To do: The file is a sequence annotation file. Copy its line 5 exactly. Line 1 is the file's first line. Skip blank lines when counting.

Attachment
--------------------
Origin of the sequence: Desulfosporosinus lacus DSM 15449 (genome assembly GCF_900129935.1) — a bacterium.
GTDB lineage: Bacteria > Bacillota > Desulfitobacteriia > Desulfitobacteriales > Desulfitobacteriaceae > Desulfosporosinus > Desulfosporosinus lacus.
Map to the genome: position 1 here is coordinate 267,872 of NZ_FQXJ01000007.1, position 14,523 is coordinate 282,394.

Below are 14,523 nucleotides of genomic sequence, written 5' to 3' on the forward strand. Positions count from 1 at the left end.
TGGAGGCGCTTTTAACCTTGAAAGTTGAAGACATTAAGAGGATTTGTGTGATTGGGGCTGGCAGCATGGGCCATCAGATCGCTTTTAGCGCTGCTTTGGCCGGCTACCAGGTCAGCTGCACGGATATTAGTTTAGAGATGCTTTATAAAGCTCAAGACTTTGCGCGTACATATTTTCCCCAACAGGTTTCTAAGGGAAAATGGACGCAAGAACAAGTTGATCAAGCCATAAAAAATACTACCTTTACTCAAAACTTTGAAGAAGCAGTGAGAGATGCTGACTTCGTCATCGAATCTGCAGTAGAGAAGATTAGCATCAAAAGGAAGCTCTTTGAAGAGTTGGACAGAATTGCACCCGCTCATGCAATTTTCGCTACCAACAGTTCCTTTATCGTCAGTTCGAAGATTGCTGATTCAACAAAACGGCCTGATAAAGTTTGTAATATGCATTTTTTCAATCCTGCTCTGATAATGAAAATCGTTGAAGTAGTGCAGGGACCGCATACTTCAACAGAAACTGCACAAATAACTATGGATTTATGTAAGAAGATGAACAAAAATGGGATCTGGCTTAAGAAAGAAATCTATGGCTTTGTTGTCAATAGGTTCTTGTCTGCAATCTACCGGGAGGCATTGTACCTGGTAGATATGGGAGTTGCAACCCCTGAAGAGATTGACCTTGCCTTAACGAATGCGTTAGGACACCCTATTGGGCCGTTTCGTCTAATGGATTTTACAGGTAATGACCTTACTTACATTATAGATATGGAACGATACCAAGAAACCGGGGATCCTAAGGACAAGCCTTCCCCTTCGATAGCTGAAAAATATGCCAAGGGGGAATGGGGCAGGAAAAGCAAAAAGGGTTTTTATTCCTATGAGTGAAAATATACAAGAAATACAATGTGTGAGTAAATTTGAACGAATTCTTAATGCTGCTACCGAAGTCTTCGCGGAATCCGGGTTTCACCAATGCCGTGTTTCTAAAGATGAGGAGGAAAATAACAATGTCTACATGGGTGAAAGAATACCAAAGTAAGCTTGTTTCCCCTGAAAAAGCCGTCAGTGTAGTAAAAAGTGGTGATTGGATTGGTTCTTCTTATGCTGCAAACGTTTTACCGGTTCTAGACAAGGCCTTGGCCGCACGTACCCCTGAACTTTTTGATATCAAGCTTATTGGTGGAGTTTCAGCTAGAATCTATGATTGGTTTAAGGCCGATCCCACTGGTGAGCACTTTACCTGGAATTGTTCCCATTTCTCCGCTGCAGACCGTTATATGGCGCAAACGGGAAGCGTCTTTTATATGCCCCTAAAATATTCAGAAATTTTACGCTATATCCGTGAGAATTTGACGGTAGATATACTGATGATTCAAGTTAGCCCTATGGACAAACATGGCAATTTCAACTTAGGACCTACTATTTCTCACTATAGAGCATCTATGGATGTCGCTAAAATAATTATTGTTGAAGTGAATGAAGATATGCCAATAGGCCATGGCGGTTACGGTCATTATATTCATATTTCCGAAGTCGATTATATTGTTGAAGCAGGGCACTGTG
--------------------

TGGAGGCGCTTTTAACCTTGAAAGTTGAAGACATTAAGAGGATTTGTGTGATTGGGGCTGGCAGCATGGGCCATCAGATCGCTTTTAGCGCTGCTTTGGCCGGCTACCAGGTCAGCTGCACGGATATTAGTTTAGAGATGCTTTATAAAGCTCAAGACTTTGCGCGTACATATTTTCCCCAACAGGTTTCTAAGGGAAAATGGACGCAAGAACAAGTTGATCAAGCCATAAAAAATACTACCTTTACTCAAAACTTTGAAGAAGCAGTGAGAGATGCTGACTTCGTCATCGAATCTGCAGTAGAGAAGATTAGCATCAAAAGGAAGCTCTTTGAAGAGTTGGACAGAATTGCACCCGCTCATGCAATTTTCGCTACCAACAGTTCCTTTATCGTCAGTTCGAAGATTGCTGATTCAACAAAACGGCCTGATAAAGTTTGTAATATGCATTTTTTCAATCCTGCTCTGATAATGAAAATCGTTGAAGTAGTGCAGGGACCGCATACTTCAACAGAAACTGCACAAATAACTATGGATTTATGTAAGAAGATGAACAAAAATGGGATCTGGCTTAAGAAAGAAATCTATGGCTTTGTTGTCAATAGGTTCTTGTCTGCAATCTACCGGGAGGCATTGTACCTGGTAGATATGGGAGTTGCAACCCCTGAAGAGATTGACCTTGCCTTAACGAATGCGTTAGGACACCCTATTGGGCCGTTTCGTCTAATGGATTTTACAGGTAATGACCTTACTTACATTATAGATATGGAACGATACCAAGAAACCGGGGATCCTAAGGACAAGCCTTCCCCTTCGATAGCTGAAAAATATGCCAAGGGGGAATGGGGCAGGAAAAGCAAAAAGGGTTTTTATTCCTATGAGTGAAAATATACAAGAAATACAATGTGTGAGTAAATTTGAACGAATTCTTAATGCTGCTACCGAAGTCTTCGCGGAATCCGGGTTTCACCAATGCCGTGTTTCTAAAGATGAGGAGGAAAATAACAATGTCTACATGGGTGAAAGAATACCAAAGTAAGCTTGTTTCCCCTGAAAAAGCCGTCAGTGTAGTAAAAAGTGGTGATTGGATTGGTTCTTCTTATGCTGCAAACGTTTTACCGGTTCTAGACAAGGCCTTGGCCGCACGTACCCCTGAACTTTTTGATATCAAGCTTATTGGTGGAGTTTCAGCTAGAATCTATGATTGGTTTAAGGCCGATCCCACTGGTGAGCACTTTACCTGGAATTGTTCCCATTTCTCCGCTGCAGACCGTTATATGGCGCAAACGGGAAGCGTCTTTTATATGCCCCTAAAATATTCAGAAATTTTACGCTATATCCGTGAGAATTTGACGGTAGATATACTGATGATTCAAGTTAGCCCTATGGACAAACATGGCAATTTCAACTTAGGACCTACTATTTCTCACTATAGAGCATCTATGGATGTCGCTAAAATAATTATTGTTGAAGTGAATGAAGATATGCCAATAGGCCATGGCGGTTACGGTCATTATATTCATATTTCCGAAGTCGATTATATTGTTGAAGCAGGGCACTGTG